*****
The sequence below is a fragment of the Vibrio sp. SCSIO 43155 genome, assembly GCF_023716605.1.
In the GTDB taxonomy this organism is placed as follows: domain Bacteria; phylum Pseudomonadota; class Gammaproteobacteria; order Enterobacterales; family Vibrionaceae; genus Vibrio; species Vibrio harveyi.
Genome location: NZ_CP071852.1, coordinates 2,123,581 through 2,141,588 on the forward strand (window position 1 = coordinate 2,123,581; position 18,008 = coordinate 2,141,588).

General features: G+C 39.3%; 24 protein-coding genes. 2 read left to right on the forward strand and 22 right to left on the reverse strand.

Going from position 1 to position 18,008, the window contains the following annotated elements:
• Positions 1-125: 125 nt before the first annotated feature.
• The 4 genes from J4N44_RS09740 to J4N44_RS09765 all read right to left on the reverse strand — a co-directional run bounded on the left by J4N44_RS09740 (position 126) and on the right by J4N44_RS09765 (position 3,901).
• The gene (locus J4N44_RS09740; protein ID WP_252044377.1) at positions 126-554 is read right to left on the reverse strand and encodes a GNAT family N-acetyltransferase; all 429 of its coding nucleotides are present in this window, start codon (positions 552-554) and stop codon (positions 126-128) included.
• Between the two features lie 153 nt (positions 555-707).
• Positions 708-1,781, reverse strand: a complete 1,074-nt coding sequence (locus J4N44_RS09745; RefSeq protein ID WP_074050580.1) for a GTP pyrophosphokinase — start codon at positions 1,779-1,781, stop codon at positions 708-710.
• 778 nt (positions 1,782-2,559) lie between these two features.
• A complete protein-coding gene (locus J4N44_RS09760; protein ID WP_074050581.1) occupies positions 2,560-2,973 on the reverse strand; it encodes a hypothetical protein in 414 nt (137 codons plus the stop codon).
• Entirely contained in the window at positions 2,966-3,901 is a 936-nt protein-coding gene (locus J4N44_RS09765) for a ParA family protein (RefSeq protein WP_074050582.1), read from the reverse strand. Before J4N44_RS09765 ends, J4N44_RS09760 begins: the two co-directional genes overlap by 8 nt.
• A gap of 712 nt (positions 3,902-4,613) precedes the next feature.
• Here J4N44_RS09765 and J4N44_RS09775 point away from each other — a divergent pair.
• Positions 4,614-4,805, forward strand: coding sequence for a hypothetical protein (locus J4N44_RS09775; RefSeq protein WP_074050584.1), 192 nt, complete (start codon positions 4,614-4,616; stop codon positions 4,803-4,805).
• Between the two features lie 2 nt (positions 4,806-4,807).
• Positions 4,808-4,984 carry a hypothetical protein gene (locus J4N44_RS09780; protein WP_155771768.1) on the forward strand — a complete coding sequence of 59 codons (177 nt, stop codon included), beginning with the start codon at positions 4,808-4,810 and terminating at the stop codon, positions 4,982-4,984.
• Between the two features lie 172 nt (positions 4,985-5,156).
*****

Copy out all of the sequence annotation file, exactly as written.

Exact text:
The sequence below is a fragment of the Vibrio sp. SCSIO 43155 genome, assembly GCF_023716605.1.
In the GTDB taxonomy this organism is placed as follows: domain Bacteria; phylum Pseudomonadota; class Gammaproteobacteria; order Enterobacterales; family Vibrionaceae; genus Vibrio; species Vibrio harveyi.
Genome location: NZ_CP071852.1, coordinates 2,123,581 through 2,141,588 on the forward strand (window position 1 = coordinate 2,123,581; position 18,008 = coordinate 2,141,588).

General features: G+C 39.3%; 24 protein-coding genes. 2 read left to right on the forward strand and 22 right to left on the reverse strand.

Going from position 1 to position 18,008, the window contains the following annotated elements:
• Positions 1-125: 125 nt before the first annotated feature.
• The 4 genes from J4N44_RS09740 to J4N44_RS09765 all read right to left on the reverse strand — a co-directional run bounded on the left by J4N44_RS09740 (position 126) and on the right by J4N44_RS09765 (position 3,901).
• The gene (locus J4N44_RS09740; protein ID WP_252044377.1) at positions 126-554 is read right to left on the reverse strand and encodes a GNAT family N-acetyltransferase; all 429 of its coding nucleotides are present in this window, start codon (positions 552-554) and stop codon (positions 126-128) included.
• Between the two features lie 153 nt (positions 555-707).
• Positions 708-1,781, reverse strand: a complete 1,074-nt coding sequence (locus J4N44_RS09745; RefSeq protein ID WP_074050580.1) for a GTP pyrophosphokinase — start codon at positions 1,779-1,781, stop codon at positions 708-710.
• 778 nt (positions 1,782-2,559) lie between these two features.
• A complete protein-coding gene (locus J4N44_RS09760; protein ID WP_074050581.1) occupies positions 2,560-2,973 on the reverse strand; it encodes a hypothetical protein in 414 nt (137 codons plus the stop codon).
• Entirely contained in the window at positions 2,966-3,901 is a 936-nt protein-coding gene (locus J4N44_RS09765) for a ParA family protein (RefSeq protein WP_074050582.1), read from the reverse strand. Before J4N44_RS09765 ends, J4N44_RS09760 begins: the two co-directional genes overlap by 8 nt.
• A gap of 712 nt (positions 3,902-4,613) precedes the next feature.
• Here J4N44_RS09765 and J4N44_RS09775 point away from each other — a divergent pair.
• Positions 4,614-4,805, forward strand: coding sequence for a hypothetical protein (locus J4N44_RS09775; RefSeq protein WP_074050584.1), 192 nt, complete (start codon positions 4,614-4,616; stop codon positions 4,803-4,805).
• Between the two features lie 2 nt (positions 4,806-4,807).
• Positions 4,808-4,984 carry a hypothetical protein gene (locus J4N44_RS09780; protein WP_155771768.1) on the forward strand — a complete coding sequence of 59 codons (177 nt, stop codon included), beginning with the start codon at positions 4,808-4,810 and terminating at the stop codon, positions 4,982-4,984.
• Between the two features lie 172 nt (positions 4,985-5,156).